Is there any other time in a woman's life where she feels as savage and ungraceful as when she is pushing a baby out? It is not the time to worry about what you look like. As baby's head was crowning his heart rate plummeted and my midwife said loudly and firmly that I needed to push the baby out now (which I had never experienced with my previous 3 births). With my pushing history, this was going to be interesting. But I was on the home lap, sprinting to the finish line, and with all the power I could muster, he came out with the chord bunched up on his shoulder, causing the drop in heart rate. And he is beautiful, healthy and strong. His name is Israel Chets (pronounced Sh-ay). He has a 2 year old mother who dotes on him all the time, a 7 year old mother who truly is a great help to this mother, while his brother, is eager to show him his tribal fighting dance!


15 comments:

  1. Oh, Patty~Jean! You did it and with such conviction and strength! I am so proud of you. Looking forward to meeting Isreal! Love you!

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  2. Welcome Israel! I've been waiting for this post. Sooooo glad he's here. And what a beautiful name! Oh my....his labor sounds intense! I'm sure you're glad you are done with it. Looking forward to seeing more pics of his beautiful new face! Congrats, congrats congrats!

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  3. He is beautiful! Congratulations, and hope your recovery goes well.

    My 2nd son (this past Feb) was such an intense labour too. Although not near as long as yours. I agree that having our waters broken makes a huge difference! My first wasn't broken until I was pushing, and the 2nd was broken to get labour to pick up speed. And that it certainly did. :P

    Praise God for Israel's safe arrival!

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  4. Hooray for you, your family, and wee Israel! I've been following your blog for a few months and LOVING it. Sending prayers for swift and complete healing for you, and continued fine adjustement to life on the outside for the wee lad. Blessings, Kate of NH

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  5. How beautiful he is, Patty-Jean! Congratulations!
    Blessings,
    Lisa

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  6. Well, it certainly sounds like number four brought out a side of you that you didn't know you had. I've always known you were a strong woman but this birth seems to have increased your resolve to stand firm in God's goodness, thus revealing another aspect to the word strong.

    He is beautiful and so very well loved. A straight, healthy arrow in your little quiver.

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  7. Congratulations on your newest little blessing! You have been such an encouragement to me since I was at Prov Arts Camp with Uncle Kevin all those years ago - inspiring me to look into things like slings and reducing chemicals. I went home after my last summer there and sewed myself a sling to use with my cousins and looked into all sorts of "green" things that I am continuing to use and pursue now at university. Reading your birth stories has encouraged me as I shape my views and opinions about how I want to live and how to best honour my creator through my life. I remember you writing that you wished you could have witnessed a birth before you had your own children, and since then I have been hoping to be able to experience this. My aunt is having a homebirth in January and I get to go, which I am excited about and your post has made me even more excited. So thank you for the encouragement, even though I doubt you knew you were doing it! Enjoy your new little guy :)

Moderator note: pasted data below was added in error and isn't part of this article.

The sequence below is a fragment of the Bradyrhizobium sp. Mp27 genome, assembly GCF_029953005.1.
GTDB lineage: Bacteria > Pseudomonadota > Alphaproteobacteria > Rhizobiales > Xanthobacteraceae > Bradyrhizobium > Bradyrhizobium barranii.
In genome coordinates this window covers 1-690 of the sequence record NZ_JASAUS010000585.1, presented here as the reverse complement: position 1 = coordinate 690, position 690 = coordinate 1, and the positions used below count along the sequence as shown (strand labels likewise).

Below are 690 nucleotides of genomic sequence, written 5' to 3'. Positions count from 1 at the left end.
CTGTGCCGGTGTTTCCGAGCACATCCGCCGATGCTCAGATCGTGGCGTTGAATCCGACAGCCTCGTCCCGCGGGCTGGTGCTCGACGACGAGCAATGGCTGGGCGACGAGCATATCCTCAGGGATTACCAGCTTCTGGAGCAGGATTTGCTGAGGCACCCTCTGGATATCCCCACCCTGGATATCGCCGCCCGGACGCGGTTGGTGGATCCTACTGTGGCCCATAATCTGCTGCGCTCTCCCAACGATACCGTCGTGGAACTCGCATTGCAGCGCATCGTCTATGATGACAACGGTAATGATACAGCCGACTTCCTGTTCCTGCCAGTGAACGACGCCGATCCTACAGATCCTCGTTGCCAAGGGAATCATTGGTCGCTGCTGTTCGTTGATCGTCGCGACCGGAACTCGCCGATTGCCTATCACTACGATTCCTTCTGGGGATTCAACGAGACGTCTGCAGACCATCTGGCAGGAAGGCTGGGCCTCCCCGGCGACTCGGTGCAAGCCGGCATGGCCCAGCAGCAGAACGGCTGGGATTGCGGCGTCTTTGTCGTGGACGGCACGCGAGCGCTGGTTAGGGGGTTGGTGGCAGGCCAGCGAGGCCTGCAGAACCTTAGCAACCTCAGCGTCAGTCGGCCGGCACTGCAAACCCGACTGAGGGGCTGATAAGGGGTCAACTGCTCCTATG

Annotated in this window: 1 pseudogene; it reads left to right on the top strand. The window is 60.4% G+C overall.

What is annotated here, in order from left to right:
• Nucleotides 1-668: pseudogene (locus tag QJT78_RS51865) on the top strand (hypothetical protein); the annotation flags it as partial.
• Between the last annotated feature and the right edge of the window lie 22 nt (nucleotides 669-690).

~ Melissa Dorazio

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  8. Such a little Saint-Hilaire! What a beautiful face - and so alert! I love the pics of him with the girls. So proud of you, for making healthy decisions for his birth even though it was so hard. Thanks for posting this for all our enjoyment.
    Camile

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  9. Beautiful, beautiful! I love birth stories and this one was so refreshing to read!

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  10. Wow! You did it again. Another beauty - looks so much like the others. Will look forward to hearing more about it when you're recovered. Way to go, girl!
    Tammy

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  11. Beautiful post and images, Patty-jean! I agree, starting labour with the water breaking is NOT fun! I'm glad you made it through! He is beautiful!

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  12. WOW! Patty, Thank you for sharing your incredible story of strength. I can only wish my births had been more natural. Beautiful, just beautiful :)

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  13. I had my baby 11-18 also (2010) and she was also posterior (my first was too) so I don't know what its like to not labor and deliver a posterior baby! I hope to learn someday :) CONGRATS!